Vicki Tolton ran her way into the University of Maine Sports Hall of Fame. She became one of the school’s most decorated athletes setting records and joining the Canadian nation team.                                 Contributed photo

Vicki Tolton ran her way into the University of Maine Sports Hall of Fame. She became one of the school’s most decorated athletes setting records and joining the Canadian nation team. Contributed photo

Smithers athlete into hall of fame

Vicki Tolton ran her way into the University of Maine Sports Hall of Fame.

Once again, from somewhere out of the blue, knowledge of another incredible feat of athletic prowess comes across the sports desk to make us all say “Holy Cow!”

A local athlete who was not even on the recruitment list was picked up by a school in the eastern U.S., made some adjustments in her events and blew by the opposition to be named to a national team and set numerous school records.

Recently, Vicki Tolton was named to the University of Maine Athletics Hall of Fame for her achievements as a track athlete during her five year career at the school.

Tolton was a local track and field athlete at Smithers Secondary School who wasn’t really specializing. She played volleyball and some basketball as well as track and field. She wasn’t sure if she wanted to run or play volleyball in university.

For track and field, she was in the heptathlon, a tough seven discipline event when Rolland Ranson of the University of Maine noticed her on a trip to check out a pole vaulter. Tolton eventually ended up under the coaching expertise of Dave Cusano, the sprint and hurdle coach at Maine. Eventually, her best events became the 400 meter sprint and hurdles.

“Ninety-nine percent of my success I attribute to Dave Cusano. He believed in me when I didn’t believe in myself,” said Tolton, now living in Penticton.

As a nursing major, she had a challenging course of study that many do not have the discipline and drive to complete even without the additional difficulties that training at a high level for sports bring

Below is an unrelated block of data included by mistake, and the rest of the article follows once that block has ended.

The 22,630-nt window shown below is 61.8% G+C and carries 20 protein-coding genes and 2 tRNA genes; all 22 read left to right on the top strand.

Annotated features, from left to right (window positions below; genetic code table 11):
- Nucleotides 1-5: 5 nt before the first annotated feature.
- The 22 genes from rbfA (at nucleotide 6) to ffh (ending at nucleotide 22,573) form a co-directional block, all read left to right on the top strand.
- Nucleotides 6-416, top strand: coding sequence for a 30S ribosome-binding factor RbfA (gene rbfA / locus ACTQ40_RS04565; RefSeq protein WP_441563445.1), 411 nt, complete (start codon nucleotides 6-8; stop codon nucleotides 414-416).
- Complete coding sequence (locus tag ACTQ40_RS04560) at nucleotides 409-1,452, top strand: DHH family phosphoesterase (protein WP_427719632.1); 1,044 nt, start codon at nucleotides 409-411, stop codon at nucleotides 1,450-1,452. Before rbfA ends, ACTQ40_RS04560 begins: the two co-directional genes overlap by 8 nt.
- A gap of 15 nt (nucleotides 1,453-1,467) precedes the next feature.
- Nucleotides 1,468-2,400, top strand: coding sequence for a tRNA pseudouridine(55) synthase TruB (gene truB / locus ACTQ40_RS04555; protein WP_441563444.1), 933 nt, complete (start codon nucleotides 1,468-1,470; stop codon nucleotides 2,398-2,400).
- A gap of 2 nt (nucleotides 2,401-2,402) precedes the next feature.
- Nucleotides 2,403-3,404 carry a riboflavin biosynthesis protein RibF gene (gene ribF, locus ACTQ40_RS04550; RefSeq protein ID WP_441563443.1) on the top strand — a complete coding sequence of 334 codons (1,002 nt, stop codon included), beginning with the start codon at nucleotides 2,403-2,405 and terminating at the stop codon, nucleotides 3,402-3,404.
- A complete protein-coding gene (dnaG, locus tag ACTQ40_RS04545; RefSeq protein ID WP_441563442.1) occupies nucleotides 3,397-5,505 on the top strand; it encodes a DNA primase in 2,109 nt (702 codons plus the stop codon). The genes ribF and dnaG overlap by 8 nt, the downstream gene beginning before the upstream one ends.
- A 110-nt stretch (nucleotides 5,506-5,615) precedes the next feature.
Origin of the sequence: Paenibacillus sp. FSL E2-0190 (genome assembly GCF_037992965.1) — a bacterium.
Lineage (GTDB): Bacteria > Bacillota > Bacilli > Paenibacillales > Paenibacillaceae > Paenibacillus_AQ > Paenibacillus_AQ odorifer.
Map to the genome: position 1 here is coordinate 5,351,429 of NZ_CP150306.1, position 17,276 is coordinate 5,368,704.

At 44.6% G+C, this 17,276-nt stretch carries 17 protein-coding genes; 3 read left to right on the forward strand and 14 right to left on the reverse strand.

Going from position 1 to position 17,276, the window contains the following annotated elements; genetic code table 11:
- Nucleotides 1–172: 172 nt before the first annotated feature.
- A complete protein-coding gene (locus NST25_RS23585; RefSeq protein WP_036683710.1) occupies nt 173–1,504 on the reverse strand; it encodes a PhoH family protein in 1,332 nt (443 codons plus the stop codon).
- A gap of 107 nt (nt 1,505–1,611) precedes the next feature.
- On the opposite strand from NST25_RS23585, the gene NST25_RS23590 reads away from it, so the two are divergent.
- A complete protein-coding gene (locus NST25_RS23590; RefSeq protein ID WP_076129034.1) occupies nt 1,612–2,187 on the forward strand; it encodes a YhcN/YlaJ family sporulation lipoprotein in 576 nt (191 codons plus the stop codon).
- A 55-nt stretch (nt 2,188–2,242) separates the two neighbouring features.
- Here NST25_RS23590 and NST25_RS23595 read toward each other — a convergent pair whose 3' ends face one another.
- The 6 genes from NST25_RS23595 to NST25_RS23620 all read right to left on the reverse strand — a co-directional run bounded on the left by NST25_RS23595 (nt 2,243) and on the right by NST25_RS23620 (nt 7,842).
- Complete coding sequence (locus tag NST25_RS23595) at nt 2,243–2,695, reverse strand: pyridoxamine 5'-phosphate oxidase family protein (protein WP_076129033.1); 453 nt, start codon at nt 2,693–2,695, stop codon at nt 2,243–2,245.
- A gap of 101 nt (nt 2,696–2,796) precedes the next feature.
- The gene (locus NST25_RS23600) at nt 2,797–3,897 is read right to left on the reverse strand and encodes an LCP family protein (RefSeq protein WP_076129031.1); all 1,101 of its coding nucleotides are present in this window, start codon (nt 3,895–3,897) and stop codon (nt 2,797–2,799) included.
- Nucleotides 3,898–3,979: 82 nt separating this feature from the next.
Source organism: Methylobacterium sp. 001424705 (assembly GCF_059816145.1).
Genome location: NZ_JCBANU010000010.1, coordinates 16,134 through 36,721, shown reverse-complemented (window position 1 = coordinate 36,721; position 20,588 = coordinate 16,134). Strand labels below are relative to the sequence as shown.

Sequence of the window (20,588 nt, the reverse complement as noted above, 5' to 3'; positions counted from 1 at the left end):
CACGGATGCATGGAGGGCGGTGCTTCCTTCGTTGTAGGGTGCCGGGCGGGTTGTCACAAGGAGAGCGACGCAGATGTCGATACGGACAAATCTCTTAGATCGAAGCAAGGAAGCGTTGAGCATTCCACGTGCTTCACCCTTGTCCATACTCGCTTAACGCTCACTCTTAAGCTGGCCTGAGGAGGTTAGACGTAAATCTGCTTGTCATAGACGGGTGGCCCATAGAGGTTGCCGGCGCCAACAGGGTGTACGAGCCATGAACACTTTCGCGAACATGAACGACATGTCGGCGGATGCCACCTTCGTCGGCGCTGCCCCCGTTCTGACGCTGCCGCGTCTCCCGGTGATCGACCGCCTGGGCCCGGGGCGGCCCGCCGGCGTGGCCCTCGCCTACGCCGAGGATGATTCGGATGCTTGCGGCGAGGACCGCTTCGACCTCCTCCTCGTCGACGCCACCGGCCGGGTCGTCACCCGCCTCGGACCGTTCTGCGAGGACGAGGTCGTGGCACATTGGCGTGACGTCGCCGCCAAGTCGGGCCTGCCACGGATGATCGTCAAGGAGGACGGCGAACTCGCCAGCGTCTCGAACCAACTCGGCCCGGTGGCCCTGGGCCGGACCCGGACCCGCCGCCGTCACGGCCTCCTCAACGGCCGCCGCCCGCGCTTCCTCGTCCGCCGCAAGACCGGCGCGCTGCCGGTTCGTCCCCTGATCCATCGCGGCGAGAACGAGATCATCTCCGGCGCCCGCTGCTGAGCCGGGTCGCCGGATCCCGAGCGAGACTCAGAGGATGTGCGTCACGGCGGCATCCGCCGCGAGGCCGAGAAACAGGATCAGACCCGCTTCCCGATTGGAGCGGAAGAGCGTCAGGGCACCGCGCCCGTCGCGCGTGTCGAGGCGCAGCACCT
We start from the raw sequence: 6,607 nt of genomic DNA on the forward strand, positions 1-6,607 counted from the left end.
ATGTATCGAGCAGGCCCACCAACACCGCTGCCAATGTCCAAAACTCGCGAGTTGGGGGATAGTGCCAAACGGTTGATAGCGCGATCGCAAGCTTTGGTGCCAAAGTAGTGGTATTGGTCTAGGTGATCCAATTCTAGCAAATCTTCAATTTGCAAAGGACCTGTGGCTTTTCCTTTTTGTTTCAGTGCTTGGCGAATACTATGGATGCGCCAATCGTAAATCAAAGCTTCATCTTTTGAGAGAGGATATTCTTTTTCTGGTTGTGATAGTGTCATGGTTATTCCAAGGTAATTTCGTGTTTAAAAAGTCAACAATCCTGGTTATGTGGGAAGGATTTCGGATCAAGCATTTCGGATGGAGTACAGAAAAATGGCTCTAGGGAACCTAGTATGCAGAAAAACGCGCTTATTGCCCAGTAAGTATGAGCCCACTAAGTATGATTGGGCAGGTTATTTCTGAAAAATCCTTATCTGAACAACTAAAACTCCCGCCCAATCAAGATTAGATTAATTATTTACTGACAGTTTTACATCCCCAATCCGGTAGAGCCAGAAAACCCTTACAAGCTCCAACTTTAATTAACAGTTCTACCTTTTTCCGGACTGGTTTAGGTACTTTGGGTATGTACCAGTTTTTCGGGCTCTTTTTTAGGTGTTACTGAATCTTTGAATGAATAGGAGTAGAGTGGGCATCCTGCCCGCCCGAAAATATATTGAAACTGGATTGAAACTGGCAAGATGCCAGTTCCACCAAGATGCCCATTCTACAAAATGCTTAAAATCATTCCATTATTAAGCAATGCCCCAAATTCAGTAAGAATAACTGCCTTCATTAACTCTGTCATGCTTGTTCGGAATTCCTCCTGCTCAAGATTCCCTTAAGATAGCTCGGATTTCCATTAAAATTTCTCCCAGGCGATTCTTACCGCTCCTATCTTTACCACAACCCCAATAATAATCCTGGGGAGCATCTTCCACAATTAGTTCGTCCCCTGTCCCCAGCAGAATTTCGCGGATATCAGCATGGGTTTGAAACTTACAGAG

Over the course of her University of Maine career, she set numerous school records in the 400 meter distance events, most of which still stand.

Some might say that it doesn’t mean much. Just some small school records. Not quite. In 2010, she was named the outstanding female athlete at the America East outdoor track and field championship meet.

“That was a big one for sure,” said Tolton. “I ran in three four-hundreds about an hour apart each day, and won them all.”

Her accomplishments in competition were not the only place where she showed what outstanding really means. She had a series of achilles tendon injuries that would have stopped most, but she found a way to keep going.

She altered her training program in order to maintain her fitness and, according to Cusano, “made no excuses.” Her determination made a lasting impression on him.

Following her graduation, she was training with the Canadian national team in hopes of making the 2012 and 2016 Olympic squads when another injury cut short her competitive career.

Her life now includes a husband, James Brown, and a pair of young children. She might not be doing the mileage she once did but she is certainly active with CrossFit workouts five days a week as well as working as a nurse.

^sports@interior-news.com

We are experiencing technical difficulties with our commenting platform and hope to be up and running again soon. In the meantime, you can still send us your thoughts on Facebook or Twitter, or submit a letter to the editor.